The final of the Burberry fashion show in London in February 2020. - Vianney Le Caer / AP / SIPA

A week of virtual fashion! London Fashion Week opens its doors this Friday, but only online, due to the coronavirus pandemic which is leading to a rethinking of this event and more generally pushing the entire fashion industry to reinvent itself.

This fashion week usually devoted to men's collections this time mixes genres. The next weeks of fashion in the British capital will follow the same model, mixing female and male collections.

100% digital format

For the first time, there will be no parades. Instead, some creators like the Jordanluca duo will present their spring-summer 2021 collections or capsule collections on video, while others like Hussein Chalayan will reveal the backstage of their work.

All content posted online, including designer interviews, showroom visits and discussions about the environment and racism, will be available to everyone for free. "In the past few weeks, there has been a lot of discussion around this idea of ​​resetting the counters, not only by slowing down (the pace), but also taking into account its impact on the environment," said Caroline Rush director of the British Fashion council (BFC), an organization which promotes British fashion.

Haute Couture online

In Paris, the Haute Couture and Fashion Federation has also set up a virtual event called Haute Couture online from July 6 to July 8 in place of the usual fashion shows. “This event will be structured around a dedicated platform. The principle of the official calendar is maintained, "said the federation in a statement. The very closed circle of houses which benefit from the “haute couture” appellation is invited to present their work in the form of a “creative and free” film. "The whole will be widely relayed on the main global distribution networks," said the Federation in a press release.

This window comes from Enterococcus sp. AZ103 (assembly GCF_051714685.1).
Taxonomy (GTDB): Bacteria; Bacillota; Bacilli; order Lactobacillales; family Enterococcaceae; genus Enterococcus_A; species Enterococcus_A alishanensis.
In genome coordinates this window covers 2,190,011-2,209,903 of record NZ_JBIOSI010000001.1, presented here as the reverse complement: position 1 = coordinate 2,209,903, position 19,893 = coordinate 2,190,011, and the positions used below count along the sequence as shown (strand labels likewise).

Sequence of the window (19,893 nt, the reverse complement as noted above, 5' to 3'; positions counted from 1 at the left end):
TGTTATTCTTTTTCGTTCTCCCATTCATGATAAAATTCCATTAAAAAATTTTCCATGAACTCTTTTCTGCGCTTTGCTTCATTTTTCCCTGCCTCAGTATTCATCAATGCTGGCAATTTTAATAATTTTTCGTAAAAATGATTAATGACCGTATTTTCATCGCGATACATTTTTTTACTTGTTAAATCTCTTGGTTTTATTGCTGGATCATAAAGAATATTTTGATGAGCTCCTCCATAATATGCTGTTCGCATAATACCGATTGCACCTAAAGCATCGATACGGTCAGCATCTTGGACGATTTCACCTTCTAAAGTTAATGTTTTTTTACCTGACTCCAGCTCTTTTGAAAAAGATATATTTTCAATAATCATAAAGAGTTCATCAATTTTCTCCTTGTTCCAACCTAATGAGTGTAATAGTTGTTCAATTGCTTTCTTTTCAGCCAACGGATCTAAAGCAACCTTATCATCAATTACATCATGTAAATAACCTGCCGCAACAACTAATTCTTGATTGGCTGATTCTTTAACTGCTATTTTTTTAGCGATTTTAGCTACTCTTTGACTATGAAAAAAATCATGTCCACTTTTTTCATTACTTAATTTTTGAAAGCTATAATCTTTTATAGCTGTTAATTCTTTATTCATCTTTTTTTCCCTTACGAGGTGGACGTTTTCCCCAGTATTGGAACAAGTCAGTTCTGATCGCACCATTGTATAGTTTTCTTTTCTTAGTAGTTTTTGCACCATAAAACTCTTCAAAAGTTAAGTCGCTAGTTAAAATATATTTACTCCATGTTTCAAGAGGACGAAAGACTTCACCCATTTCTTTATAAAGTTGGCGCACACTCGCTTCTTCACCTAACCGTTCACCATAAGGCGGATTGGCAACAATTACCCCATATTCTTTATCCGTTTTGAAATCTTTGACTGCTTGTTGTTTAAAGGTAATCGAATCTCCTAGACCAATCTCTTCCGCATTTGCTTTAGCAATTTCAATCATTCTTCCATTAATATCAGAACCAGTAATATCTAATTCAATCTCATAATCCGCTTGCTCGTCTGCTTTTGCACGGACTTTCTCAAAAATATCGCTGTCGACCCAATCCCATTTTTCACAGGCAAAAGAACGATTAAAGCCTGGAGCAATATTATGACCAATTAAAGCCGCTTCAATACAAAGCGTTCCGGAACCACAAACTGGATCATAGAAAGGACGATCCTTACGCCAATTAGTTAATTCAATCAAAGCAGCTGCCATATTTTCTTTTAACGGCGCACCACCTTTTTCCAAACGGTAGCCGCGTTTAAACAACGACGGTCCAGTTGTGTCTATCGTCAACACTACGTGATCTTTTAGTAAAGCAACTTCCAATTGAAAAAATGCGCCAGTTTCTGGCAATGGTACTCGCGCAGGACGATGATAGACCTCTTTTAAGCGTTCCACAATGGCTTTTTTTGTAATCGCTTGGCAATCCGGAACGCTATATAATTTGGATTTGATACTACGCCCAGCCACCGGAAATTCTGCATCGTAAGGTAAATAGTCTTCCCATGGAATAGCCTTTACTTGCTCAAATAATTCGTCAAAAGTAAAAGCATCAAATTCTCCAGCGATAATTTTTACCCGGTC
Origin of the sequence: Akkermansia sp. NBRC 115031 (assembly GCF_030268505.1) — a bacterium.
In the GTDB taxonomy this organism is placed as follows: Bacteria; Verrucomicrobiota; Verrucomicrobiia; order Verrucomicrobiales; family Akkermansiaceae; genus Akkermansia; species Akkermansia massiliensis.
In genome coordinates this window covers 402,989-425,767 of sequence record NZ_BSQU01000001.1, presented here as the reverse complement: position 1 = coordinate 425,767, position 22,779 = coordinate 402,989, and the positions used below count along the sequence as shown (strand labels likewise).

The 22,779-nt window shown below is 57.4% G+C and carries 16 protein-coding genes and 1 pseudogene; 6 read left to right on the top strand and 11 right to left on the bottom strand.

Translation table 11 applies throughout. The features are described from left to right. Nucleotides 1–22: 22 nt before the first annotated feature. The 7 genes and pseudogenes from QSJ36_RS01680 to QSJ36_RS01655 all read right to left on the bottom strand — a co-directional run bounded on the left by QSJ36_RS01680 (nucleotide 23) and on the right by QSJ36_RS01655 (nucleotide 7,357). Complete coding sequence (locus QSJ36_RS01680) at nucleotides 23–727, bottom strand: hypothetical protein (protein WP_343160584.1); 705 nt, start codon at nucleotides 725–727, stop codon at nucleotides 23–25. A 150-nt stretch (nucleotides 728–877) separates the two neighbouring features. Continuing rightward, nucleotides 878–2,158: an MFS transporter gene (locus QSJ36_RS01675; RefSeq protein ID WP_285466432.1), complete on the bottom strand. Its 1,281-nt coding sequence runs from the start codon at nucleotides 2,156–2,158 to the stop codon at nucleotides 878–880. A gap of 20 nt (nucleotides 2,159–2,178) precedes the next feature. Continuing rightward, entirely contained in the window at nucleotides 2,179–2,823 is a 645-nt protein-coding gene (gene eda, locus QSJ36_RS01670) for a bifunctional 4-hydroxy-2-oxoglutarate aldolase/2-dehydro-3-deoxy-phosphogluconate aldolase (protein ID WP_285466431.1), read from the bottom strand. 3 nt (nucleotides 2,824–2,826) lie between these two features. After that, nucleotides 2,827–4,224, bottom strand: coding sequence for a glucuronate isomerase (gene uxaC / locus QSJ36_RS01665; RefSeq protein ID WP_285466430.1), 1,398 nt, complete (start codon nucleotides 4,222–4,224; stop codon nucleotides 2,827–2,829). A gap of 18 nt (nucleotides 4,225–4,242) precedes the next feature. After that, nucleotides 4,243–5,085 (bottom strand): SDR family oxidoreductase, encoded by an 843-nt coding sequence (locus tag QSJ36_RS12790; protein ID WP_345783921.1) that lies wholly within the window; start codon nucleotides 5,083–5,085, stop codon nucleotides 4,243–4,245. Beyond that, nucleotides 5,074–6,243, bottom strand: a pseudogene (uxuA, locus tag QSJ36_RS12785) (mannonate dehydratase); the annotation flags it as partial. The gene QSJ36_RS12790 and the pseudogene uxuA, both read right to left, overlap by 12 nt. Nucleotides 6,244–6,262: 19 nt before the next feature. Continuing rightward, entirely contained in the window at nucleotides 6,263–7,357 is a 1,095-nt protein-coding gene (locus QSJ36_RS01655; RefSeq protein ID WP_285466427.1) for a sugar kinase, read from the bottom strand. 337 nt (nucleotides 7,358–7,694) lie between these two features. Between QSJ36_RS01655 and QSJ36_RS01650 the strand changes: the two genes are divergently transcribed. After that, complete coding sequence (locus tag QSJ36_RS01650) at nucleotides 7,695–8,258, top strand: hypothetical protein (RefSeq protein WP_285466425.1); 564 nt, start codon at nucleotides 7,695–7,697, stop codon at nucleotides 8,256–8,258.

A “more open, more diverse” fashion

In the midst of a wave of international indignation after the death of George Floyd, asphyxiated by a white police officer in the United States, the fashion industry also has an “opportunity to be more open, more diverse, to also make its voice heard. his voice on topics like racism, "she said.

The pandemic is a blow to British fashion. According to the BFC, 73% of fashion companies have already experienced order cancellations. In 2019, the fashion industry, which employs 890,000 people, directly contributed £ 35 billion to UK GDP, an increase of 9.4% from 2018.

Before the onset of Covid-19 disease, professionals were already worried about the possible negative repercussions of Brexit on this very international industry. "The majority of our industry did not want to leave the European Union, (…) we have certainly benefited from membership of the EU, and it is very important that, as far as possible, these links continue", a pleaded Caroline Rush.


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